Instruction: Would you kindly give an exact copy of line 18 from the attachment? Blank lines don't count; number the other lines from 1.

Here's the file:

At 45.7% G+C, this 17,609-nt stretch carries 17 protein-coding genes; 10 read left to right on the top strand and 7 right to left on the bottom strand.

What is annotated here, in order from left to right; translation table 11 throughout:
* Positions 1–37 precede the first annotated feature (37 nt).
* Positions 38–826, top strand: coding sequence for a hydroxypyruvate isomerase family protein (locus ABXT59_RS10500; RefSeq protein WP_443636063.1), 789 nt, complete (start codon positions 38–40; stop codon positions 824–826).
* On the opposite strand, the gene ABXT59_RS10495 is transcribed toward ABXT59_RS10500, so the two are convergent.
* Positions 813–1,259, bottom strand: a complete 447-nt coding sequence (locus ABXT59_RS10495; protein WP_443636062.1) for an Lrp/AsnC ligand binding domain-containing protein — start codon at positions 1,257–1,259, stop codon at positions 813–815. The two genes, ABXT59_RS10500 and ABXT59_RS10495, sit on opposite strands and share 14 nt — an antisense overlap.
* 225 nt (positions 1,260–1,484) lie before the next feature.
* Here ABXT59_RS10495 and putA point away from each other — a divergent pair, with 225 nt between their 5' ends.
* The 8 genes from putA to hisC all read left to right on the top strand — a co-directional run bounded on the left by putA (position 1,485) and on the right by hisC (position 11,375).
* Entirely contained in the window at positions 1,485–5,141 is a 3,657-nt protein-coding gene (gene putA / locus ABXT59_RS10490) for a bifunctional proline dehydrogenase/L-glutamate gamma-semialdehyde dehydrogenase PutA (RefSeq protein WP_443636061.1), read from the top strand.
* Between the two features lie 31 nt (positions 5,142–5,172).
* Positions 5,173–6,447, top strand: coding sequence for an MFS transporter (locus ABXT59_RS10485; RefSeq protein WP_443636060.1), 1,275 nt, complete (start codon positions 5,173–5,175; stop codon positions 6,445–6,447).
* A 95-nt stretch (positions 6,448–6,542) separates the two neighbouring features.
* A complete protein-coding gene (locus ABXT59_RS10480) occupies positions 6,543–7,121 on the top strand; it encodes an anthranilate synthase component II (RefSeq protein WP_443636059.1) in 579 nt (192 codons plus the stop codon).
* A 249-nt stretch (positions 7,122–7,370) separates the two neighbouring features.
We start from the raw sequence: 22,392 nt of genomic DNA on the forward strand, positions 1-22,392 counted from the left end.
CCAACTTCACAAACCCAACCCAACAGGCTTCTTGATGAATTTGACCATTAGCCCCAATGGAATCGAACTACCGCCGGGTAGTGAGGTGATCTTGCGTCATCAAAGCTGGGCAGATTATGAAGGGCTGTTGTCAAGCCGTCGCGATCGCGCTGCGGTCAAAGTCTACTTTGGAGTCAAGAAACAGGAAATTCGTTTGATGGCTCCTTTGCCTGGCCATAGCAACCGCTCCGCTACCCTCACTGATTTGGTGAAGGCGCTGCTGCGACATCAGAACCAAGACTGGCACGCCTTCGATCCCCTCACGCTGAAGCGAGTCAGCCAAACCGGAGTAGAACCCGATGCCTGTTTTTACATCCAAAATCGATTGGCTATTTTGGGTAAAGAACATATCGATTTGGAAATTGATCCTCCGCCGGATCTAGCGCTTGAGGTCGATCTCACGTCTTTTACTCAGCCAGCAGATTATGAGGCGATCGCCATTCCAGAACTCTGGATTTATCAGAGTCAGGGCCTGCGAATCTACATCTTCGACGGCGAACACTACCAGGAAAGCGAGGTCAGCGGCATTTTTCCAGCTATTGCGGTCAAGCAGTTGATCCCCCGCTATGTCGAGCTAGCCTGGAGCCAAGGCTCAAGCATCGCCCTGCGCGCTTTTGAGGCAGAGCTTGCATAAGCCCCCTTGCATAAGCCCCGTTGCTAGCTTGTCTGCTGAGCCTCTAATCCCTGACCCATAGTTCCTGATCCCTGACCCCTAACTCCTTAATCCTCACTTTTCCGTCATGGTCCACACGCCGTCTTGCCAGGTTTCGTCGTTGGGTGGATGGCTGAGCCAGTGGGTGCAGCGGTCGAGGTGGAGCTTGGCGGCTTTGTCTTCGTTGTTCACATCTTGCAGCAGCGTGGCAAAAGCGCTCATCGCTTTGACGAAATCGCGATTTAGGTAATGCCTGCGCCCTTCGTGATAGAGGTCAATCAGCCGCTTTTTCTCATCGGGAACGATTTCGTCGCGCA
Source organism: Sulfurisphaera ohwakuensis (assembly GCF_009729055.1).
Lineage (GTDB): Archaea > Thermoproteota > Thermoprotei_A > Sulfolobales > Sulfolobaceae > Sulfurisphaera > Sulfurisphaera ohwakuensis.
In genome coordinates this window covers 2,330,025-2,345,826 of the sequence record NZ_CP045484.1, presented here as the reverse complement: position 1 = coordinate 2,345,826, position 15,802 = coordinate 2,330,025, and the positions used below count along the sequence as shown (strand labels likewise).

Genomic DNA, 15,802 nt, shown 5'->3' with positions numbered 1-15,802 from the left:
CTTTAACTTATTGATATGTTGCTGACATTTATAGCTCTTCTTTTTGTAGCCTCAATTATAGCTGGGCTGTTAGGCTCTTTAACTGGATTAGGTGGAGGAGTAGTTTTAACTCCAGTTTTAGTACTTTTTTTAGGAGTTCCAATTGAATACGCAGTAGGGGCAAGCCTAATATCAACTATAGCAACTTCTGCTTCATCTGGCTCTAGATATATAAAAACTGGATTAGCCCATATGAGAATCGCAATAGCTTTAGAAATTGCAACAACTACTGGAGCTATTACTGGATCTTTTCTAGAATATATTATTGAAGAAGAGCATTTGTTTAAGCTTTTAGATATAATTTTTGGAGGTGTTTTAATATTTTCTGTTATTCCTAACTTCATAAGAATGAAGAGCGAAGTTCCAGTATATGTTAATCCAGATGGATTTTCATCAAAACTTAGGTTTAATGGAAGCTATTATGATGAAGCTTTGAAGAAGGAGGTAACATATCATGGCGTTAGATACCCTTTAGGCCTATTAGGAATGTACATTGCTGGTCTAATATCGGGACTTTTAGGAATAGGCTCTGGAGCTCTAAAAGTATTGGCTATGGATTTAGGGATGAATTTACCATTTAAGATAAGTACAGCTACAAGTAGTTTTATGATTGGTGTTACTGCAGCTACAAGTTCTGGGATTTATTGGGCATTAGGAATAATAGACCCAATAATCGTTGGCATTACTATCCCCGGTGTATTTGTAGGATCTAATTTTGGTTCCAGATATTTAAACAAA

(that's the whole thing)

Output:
Source organism: Sulfurisphaera ohwakuensis (assembly GCF_009729055.1).